Since there is obvious evidence about the influence of MMPs on the development of breast cancer, we studied their expression pattern in four different breast cancer cell lines, which could be used as a model system for the analysis of the regulation of MMP expression in this tumor entity. Our analyses showed, that the MDA-MB-468 cell line expresses sixteen out of twenty- three MMPs analyzed on mRNA and protein level. Using immunocytochemistry, we could confirm our data obtained by RT-PCR and Western Blot analysis in this cell line, as we found a weak staining for MMP-3 in the cytoplasm and nuclei of the tumor cells. A moderate to strong expression of MMP-11 and -14 was identified in nearly all MDA-MB-468 cells, too. MMP-15 and -19 expression was clearly restricted to the cytoplasm of tumor cells using immunocytochemistry.

This is partly in contrast to the results obtained by Gimbernardi et al. [9] and Grant et al. [54], who studied the expression of MMP-1, -2, -3, -7, -8, -9, -10, -11, -12, -13, -14, -15, -16, -17, -18 and -20 by RT-PCR in 84 normal or human cancer cell lines, including some breast cancer cell lines such as BT 20, MCF-7, MDA-MB-468, ZR 75/1 and T47D. They observed the expression of MMP-9, -10, -14 and -15 in MDA-MB-468 cells only, whereas we could detect the expression of MMP-1, -2, -3, -8, -11, -16, -17 and -19 in this cell line too. In contrast to their findings, we did not detect any expression of MMP-7 and MMP-10 on mRNA level. These differences might be due to differences in the sensitivity of the methods and primers used and/or to cell culture conditions. Differences in MMP expression profiles caused by different cell culture conditions were recently shown [55]. Kousidou et al. observed a higher expression of MMP-1 and MMP-11 in MCF-7, BT 20 and ZR 75/1 cell lines when cultured in serum-free media, whereas expression of MMP-9 in these three cell lines was higher when serum was added to the medium [55]. Similar to this, in our serum-cultured cells, we observed a weak to high expression for MMP-1, -2, -13, -15, -17, -23 and -28 in BT 20 cells, whereas Gimbernardi et al. detected MMP-15 only in this cell line. For the remaining MMPs, no expression in BT-20 cells was detected in our study.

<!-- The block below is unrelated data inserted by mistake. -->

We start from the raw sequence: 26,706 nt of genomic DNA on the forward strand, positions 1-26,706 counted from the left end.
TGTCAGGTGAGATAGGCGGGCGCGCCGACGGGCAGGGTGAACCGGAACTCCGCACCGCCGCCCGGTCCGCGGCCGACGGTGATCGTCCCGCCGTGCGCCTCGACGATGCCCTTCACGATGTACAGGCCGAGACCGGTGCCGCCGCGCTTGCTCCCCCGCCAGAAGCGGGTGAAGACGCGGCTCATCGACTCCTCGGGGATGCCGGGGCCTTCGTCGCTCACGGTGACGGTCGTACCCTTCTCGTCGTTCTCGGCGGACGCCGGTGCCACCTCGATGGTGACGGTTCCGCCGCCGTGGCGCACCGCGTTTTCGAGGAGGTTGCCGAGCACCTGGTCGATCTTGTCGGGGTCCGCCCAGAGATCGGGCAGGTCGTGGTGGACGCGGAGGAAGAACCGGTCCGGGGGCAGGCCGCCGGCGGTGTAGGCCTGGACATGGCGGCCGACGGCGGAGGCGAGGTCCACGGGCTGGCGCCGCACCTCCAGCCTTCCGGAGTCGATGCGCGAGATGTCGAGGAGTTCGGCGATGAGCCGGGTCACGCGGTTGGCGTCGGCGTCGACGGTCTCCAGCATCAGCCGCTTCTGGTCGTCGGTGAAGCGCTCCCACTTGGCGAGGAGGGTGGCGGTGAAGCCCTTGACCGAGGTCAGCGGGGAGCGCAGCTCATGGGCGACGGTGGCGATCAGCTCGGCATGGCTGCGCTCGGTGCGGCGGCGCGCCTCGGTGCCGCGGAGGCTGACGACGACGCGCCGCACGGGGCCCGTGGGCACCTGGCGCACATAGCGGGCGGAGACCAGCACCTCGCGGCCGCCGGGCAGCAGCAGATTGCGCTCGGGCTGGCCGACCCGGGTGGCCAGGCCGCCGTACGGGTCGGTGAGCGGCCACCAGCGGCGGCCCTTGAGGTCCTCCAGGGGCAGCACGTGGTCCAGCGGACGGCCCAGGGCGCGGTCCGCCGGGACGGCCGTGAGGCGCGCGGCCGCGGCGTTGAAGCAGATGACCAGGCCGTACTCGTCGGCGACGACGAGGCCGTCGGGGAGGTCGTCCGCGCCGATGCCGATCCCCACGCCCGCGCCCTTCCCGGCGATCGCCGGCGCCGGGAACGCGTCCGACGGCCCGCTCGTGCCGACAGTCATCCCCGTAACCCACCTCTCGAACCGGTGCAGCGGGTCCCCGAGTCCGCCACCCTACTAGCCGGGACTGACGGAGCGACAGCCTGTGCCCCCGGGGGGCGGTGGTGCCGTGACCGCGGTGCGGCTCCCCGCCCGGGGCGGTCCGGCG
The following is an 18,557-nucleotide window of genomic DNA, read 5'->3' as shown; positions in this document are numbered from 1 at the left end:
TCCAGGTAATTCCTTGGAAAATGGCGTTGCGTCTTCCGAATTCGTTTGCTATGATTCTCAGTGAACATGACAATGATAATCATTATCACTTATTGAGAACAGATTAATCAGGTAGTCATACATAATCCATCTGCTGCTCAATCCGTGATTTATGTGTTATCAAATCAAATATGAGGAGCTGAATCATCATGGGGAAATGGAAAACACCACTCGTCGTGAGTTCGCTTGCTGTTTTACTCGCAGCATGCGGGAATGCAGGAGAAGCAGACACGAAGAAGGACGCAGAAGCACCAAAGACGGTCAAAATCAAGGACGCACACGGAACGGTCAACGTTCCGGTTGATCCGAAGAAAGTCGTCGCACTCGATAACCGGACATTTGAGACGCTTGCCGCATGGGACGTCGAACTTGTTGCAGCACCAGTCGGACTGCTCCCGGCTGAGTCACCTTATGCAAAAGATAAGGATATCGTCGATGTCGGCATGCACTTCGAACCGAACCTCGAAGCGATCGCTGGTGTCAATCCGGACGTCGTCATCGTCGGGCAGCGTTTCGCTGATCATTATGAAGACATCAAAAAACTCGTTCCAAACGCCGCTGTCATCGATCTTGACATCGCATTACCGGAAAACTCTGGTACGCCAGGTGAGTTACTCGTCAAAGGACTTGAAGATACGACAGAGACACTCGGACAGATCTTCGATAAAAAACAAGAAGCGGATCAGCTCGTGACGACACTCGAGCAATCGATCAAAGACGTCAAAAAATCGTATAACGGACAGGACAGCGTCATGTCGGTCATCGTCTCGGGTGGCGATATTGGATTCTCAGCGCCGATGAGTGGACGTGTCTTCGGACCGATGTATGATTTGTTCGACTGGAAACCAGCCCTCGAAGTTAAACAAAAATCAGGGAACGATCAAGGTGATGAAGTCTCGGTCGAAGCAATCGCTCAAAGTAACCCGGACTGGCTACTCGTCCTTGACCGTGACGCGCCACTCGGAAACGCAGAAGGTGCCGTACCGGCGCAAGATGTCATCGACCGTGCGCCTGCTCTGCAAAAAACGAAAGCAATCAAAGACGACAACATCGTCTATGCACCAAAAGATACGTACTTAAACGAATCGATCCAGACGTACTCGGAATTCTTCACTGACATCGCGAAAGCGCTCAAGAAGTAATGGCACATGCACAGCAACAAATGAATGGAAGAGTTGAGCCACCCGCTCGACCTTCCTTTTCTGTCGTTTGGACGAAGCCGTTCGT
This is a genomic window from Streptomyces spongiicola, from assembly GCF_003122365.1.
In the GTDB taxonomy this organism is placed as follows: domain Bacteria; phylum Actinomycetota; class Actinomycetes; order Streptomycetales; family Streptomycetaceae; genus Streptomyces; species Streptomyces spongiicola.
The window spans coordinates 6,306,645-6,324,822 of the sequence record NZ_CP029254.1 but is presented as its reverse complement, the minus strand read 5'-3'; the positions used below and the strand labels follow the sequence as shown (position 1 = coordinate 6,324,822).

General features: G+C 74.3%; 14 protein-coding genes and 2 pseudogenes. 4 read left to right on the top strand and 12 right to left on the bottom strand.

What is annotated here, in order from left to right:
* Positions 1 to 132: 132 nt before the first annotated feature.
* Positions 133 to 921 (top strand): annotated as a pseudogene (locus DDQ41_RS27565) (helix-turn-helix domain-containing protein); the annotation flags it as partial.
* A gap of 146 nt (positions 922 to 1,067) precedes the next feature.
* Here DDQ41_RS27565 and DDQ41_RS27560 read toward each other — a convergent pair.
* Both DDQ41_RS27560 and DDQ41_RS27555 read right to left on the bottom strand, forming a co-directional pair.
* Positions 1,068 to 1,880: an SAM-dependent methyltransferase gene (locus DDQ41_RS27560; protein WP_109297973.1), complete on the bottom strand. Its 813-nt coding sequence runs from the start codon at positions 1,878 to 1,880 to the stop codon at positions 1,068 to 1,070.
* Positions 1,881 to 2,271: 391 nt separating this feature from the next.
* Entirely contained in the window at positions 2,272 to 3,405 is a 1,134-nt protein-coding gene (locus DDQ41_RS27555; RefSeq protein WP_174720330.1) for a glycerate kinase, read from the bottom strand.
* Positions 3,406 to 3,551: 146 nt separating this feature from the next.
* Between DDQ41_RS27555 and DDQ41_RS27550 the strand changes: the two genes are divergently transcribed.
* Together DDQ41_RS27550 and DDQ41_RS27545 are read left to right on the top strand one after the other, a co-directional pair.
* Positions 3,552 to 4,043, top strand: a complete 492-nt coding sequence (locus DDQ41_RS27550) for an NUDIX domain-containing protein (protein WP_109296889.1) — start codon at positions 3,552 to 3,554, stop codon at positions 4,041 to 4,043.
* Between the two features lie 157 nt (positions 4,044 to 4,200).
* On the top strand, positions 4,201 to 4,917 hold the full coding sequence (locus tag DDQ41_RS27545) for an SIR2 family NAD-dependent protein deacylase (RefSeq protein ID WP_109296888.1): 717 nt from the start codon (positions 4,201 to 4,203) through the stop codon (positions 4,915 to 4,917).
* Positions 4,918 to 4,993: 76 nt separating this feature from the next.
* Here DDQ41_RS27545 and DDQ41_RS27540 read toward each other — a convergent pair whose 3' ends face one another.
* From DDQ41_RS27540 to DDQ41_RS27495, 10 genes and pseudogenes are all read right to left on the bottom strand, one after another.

Conclusion

In conclusion we identified MMP-1, -2, -8, -9 -10, -11, -12, -13, -15, -19, -23, -24, -27 and -28 as matrix metalloproteinases which show a stronger expression in breast cancer tissue compared to normal breast tissue and could thus seem to be associated with breast cancer development. Hence, all fourteen MMPs are candidates for future functional analyses and potential targets for new therapeutic agents for patients. Even though first clinical trials using MMP-inhibitors were disappointing [56], this fact highlights the need for a better insight into the mechanisms by which MMPs contribute to tumor invasion and building metastatic formations. This will provide the basis for a better understanding of the role of MMPs in the cellular processes of tumor invasion and building of metastatic formations.

In vitro studies can provide a model for further investigations dealing with the role of MMPs. Given the heterogeneity of tumors and their variable growth characteristics, examination of several cell lines of varying properties on the MMP expression is necessary. Our study demonstrates that four analyzed breast cancer cell lines constitutively express a wide variety of MMPs on mRNA and protein level and could be candidates for in vitro model systems studying the role of MMPs in breast cancer biology.